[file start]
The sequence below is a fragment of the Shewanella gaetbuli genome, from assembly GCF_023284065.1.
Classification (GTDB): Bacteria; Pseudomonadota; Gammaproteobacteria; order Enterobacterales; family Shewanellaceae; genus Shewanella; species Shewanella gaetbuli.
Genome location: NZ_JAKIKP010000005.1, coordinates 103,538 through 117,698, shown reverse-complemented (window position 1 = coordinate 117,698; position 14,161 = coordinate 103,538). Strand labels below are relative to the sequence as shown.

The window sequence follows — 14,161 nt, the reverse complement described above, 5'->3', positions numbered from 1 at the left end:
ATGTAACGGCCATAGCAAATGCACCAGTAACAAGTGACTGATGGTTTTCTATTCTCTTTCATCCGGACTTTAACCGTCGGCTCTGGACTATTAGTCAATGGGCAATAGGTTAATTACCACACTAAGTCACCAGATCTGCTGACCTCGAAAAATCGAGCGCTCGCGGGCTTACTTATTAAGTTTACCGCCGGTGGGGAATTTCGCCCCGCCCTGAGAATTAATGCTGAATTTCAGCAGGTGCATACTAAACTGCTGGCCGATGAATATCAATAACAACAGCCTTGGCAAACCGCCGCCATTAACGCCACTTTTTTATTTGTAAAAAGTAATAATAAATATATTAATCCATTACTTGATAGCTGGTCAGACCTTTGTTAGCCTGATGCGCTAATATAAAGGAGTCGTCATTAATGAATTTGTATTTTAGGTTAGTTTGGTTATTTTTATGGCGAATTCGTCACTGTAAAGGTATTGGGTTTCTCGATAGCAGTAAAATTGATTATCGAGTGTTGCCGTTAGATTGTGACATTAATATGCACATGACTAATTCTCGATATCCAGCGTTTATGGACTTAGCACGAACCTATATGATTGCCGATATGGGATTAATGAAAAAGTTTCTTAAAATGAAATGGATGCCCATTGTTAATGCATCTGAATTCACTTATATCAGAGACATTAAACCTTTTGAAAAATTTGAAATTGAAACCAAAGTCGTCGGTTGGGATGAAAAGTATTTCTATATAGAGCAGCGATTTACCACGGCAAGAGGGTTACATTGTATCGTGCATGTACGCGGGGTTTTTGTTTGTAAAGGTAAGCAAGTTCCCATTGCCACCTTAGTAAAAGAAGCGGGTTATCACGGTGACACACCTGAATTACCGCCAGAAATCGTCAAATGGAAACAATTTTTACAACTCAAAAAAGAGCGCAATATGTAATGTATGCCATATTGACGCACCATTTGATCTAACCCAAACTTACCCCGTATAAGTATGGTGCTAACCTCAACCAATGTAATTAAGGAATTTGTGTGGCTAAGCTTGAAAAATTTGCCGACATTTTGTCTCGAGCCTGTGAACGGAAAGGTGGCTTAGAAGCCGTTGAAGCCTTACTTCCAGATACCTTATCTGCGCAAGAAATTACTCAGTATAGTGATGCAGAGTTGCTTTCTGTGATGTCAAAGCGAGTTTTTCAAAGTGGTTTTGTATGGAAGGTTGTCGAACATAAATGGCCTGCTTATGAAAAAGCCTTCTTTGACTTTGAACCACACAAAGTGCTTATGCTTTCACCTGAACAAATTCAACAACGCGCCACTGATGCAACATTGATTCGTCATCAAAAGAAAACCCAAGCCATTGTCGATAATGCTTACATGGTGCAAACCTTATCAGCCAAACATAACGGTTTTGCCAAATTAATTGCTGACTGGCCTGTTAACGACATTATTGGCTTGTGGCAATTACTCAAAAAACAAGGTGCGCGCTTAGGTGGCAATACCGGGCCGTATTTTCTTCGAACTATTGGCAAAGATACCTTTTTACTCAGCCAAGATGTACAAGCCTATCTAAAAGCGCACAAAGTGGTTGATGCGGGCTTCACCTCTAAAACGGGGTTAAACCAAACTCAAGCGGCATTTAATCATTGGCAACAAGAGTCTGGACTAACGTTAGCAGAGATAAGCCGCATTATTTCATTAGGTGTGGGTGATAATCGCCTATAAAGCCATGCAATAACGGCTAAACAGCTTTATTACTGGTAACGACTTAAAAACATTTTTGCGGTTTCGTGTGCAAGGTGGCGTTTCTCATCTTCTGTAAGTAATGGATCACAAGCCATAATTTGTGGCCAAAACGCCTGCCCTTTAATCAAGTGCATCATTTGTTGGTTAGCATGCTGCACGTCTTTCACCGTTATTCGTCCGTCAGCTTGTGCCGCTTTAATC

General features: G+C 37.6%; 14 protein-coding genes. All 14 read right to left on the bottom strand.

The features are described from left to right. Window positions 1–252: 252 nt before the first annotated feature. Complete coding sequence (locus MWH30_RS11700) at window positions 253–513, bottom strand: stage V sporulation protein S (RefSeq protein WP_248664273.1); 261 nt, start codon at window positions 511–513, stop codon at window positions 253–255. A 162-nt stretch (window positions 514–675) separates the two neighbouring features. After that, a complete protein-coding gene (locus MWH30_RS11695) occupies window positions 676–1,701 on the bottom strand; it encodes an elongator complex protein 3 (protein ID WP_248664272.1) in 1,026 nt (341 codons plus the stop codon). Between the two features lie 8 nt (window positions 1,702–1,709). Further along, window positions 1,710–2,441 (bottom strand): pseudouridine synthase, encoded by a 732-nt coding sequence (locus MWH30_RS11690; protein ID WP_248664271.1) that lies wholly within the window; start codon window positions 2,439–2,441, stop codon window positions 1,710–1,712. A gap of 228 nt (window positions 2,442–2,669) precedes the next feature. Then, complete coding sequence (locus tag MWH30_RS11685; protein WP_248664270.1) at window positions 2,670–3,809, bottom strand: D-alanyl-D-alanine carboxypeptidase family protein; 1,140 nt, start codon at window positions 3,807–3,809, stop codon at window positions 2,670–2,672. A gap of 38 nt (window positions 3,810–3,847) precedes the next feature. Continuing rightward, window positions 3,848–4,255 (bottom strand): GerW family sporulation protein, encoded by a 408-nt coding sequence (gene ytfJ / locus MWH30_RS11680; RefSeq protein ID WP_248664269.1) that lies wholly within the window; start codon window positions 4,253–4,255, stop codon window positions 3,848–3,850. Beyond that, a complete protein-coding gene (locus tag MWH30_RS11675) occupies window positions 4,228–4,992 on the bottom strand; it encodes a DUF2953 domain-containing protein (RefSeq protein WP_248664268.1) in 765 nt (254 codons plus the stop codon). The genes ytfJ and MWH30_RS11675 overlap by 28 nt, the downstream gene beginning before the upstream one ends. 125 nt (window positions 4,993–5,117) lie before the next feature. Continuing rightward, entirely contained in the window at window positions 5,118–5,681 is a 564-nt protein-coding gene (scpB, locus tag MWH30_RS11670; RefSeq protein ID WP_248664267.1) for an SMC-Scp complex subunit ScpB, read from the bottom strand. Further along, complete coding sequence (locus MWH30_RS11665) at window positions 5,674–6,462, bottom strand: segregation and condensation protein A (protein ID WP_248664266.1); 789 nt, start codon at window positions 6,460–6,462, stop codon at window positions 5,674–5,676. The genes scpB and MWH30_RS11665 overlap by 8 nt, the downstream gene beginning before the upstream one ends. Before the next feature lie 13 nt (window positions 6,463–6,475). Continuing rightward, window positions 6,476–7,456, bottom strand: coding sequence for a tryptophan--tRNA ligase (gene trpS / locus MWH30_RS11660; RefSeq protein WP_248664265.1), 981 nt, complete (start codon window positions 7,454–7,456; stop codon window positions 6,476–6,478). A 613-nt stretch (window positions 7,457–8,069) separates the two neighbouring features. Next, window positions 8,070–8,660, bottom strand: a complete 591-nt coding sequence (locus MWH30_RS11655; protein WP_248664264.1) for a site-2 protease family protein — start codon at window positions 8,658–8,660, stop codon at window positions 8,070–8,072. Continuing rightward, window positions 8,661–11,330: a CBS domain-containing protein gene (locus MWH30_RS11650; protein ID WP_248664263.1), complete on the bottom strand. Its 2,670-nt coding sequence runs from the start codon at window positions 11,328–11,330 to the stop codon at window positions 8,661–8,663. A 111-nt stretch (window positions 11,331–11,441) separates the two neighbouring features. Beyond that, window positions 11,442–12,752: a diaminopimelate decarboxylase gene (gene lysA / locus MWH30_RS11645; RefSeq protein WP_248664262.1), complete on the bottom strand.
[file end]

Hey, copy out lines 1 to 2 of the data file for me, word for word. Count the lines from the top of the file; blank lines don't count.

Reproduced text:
The sequence below is a fragment of the Shewanella gaetbuli genome, from assembly GCF_023284065.1.
Classification (GTDB): Bacteria; Pseudomonadota; Gammaproteobacteria; order Enterobacterales; family Shewanellaceae; genus Shewanella; species Shewanella gaetbuli.